Book reviews, Pullitzer, Booker, Costa and Children's Book reviews
Book reviews, Pullitzer, Booker, Costa and Children's Book reviews
Prize Winning Fiction
Prize Winning Fiction

1987 Pulitzer prize for Fiction Winner

A Summons to Memphis by Peter Taylor


Publisher: Vintage - first published by Alfred A. Knopf

Length: 209 pages

About: Old father’s remarriage causes chaos

Style: 1st person

Where: US (Memphis, Nashville & New York)

When: 1960s


Publisher’s synopsis:

During the twilight of a Sunday afternoon in March, New York book editor Phillip Carver receives an urgent phone call from each of his older, unmarried sisters. They plead with Phillip to help avert their widower father's impending remarriage to a younger woman. Hesitant to get embroiled in a family drama, he reluctantly agrees to go back south, only to discover the true motivation behing his sisters' concern. While there, Phillip is forced to confront his domineering siblings, a controlling patriarch, and flood of memories from this troubled past.




The courtship and remarriage of an old widower is always made more difficult when middle-aged children are involved -- especially when there are unmarried daughters.




The present resonates with the past, but history is not a sort of monosodium glutamate, an instant, all-purpose intensifier of experience. PETER TAYLOR'S fiction is full of rewards. It is hard for a reviewer to do justice to the pleasures of understatement.

New York Times  Marilynne Robinson 19th October 1986


Not so good:

If it is a familiar story, it is one that is well crafted, except in the introduction of a family friend, Alex, who seems intended to act as some sort of measure of normality. He fails both as a character and as a device. The novel is also too drawn out to maintain the intensity of the incestuous and murderous childhood longings, which are so successfully drawn behind the middle-aged facades; and the pace slows too far to sustain the final ironies.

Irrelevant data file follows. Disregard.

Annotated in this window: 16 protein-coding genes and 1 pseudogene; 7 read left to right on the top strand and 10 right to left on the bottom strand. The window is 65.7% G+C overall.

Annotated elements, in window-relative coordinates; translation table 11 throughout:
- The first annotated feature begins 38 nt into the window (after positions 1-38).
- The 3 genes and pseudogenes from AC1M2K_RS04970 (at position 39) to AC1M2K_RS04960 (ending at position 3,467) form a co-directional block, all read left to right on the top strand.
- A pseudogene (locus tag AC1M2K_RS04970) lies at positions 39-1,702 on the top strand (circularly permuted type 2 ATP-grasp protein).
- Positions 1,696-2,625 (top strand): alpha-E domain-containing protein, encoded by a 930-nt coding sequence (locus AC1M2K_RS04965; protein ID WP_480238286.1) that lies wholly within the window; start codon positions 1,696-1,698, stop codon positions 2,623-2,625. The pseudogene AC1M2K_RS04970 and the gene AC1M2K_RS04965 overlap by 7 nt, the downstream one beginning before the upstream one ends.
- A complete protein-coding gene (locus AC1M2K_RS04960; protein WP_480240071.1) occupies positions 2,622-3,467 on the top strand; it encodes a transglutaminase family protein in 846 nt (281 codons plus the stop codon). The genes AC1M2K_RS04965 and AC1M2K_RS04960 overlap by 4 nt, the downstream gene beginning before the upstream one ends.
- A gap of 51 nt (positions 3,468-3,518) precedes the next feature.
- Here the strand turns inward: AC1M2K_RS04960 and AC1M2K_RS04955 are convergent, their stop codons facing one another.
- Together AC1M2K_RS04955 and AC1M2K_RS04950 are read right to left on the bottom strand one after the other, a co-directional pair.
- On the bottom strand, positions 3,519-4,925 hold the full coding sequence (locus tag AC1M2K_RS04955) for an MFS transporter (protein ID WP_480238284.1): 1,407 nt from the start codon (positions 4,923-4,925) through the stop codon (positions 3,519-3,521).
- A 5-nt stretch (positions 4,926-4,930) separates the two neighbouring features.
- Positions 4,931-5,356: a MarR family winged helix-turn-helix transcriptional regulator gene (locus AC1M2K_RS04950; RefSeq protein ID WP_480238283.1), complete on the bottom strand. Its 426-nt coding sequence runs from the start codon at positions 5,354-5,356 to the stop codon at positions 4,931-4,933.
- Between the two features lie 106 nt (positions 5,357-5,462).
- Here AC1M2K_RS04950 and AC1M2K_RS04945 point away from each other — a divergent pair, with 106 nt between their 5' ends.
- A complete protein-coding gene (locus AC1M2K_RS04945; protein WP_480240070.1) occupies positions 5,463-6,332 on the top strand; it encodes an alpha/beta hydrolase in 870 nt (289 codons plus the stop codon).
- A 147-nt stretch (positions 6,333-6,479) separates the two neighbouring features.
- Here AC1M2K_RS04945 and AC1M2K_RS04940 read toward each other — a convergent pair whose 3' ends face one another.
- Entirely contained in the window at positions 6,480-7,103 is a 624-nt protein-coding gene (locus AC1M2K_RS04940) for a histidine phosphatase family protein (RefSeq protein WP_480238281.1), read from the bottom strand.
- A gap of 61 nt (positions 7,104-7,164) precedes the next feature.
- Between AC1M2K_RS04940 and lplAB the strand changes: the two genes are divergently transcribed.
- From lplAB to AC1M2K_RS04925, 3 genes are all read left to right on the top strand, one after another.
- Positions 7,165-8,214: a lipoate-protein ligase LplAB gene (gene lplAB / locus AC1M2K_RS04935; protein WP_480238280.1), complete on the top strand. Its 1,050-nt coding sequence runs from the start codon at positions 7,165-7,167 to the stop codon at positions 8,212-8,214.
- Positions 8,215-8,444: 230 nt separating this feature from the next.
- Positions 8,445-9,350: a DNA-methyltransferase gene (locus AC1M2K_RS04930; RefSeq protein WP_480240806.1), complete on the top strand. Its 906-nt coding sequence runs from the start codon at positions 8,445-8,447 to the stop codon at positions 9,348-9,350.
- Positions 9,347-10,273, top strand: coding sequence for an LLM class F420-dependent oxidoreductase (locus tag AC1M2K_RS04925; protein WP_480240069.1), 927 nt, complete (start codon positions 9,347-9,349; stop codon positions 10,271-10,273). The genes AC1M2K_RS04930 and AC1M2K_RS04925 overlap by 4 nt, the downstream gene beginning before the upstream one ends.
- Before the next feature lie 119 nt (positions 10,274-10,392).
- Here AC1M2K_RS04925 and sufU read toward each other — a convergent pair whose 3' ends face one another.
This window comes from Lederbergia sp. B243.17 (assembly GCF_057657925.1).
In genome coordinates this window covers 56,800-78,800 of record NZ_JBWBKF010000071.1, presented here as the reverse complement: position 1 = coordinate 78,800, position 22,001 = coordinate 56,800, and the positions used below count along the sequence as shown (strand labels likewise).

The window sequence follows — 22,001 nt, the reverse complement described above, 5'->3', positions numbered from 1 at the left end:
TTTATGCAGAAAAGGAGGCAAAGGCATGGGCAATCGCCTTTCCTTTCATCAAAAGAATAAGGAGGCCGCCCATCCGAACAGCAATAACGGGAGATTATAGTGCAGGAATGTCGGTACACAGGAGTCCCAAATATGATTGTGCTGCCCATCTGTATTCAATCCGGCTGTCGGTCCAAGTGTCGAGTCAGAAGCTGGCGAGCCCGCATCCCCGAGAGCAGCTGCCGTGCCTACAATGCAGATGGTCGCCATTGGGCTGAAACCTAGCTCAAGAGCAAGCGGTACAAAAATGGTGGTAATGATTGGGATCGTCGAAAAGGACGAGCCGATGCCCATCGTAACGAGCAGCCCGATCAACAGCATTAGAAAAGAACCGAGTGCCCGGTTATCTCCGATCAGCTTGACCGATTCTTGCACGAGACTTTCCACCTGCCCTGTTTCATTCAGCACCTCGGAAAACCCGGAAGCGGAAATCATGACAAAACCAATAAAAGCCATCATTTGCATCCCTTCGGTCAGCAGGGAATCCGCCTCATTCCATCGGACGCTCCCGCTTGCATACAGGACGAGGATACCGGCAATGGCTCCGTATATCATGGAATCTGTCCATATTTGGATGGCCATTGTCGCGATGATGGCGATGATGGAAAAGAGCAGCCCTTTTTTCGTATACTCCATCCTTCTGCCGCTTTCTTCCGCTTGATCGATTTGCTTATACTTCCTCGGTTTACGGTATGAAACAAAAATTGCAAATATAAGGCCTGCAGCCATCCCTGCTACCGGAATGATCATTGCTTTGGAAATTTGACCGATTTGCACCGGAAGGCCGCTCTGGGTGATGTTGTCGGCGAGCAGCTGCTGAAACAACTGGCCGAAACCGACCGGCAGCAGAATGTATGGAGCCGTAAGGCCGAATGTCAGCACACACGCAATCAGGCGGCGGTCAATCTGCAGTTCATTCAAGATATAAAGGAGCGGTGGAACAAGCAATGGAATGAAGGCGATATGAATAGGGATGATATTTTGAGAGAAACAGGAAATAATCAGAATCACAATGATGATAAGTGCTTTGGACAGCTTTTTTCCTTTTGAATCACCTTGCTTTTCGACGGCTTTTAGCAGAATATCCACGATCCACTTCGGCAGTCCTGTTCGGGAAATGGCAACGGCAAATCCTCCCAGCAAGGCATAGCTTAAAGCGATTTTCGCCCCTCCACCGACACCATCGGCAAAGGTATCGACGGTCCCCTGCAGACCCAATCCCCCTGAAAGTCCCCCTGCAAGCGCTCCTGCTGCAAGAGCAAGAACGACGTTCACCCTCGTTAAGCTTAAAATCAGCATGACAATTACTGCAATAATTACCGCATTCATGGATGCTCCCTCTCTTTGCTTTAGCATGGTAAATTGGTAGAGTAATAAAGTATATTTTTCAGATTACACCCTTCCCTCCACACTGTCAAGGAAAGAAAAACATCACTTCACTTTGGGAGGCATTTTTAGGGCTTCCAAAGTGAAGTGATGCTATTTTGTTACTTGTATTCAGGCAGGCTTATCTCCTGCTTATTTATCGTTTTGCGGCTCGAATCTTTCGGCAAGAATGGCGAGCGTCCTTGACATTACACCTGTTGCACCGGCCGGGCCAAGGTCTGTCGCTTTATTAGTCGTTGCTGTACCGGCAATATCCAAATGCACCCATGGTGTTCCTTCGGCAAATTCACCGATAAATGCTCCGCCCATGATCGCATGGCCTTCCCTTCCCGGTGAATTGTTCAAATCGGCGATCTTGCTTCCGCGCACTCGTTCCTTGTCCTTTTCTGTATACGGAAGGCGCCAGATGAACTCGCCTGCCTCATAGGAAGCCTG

The Times, Gillian Greenwood, 16th October 1987

About the author

Peter Matthew Hillsman Taylor (January 8, 1917 - November 2, 1994) 

Taylor spent his early childhood in Nashville. The family moved to St. Louis in 1926 when Taylor's father, lawyer Matthew Hillsman Taylor, became president of the General American Life Insurance Company. In St. Louis, Taylor attended the Rossman School and St. Louis Country Day School. In 1932, the family moved to Memphis, where his father established a law practice. Taylor graduated from Central High School in Memphis in 1935.


He wrote his first published piece while there, an interview with actress Katharine Cornell. After a gap year in which he traveled to England, Taylor enrolled at Southwestern College (now Rhodes College) in Memphis in 1936, studying under the critic Allen Tate. Tate encouraged Taylor to transfer to Vanderbilt University, which he later left to continue studying with the great American critic and poet John Crowe Ransom at Kenyon College in Gambier, Ohio, along with the poet Robert Lowell. 


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2016 Pulitzer Prize Winner

It's a massive day in arts and journalism because the 100th annual Pulitzer Prize winners were just announced, and there's a big surprise. 2015's best artistic and nonfiction writing across 21 categories were recognized during a ceremony Monday afternoon at Columbia University in New York City. The first Pulitzer Prize was awarded to Hebert Bayward Swope, a reporter for The New York World, in 1916. (And if you're as big a fan of Newsies as I am, that paper should ring a bell, but try to think of it more positively.)

The major prize for book nerds, the 2016 Pulitzer Prize for Fiction went to The Sympathizer by Viet Thanh Nguyen (Grove Press), a legitimate surprise, if you've been paying attention to the book nerd and industry buzz. The feeling around the prize in the last few months would have you putting all your hard-earned cash down on A Little Life by Hanya Yanagihara to take home the award, but that's why you should never gamble. Viet Thanh Nguyen is no less deserving, and moreover, it's his debut novel, which makes it such a wonderful win.

Extract from New York Times to view full article...

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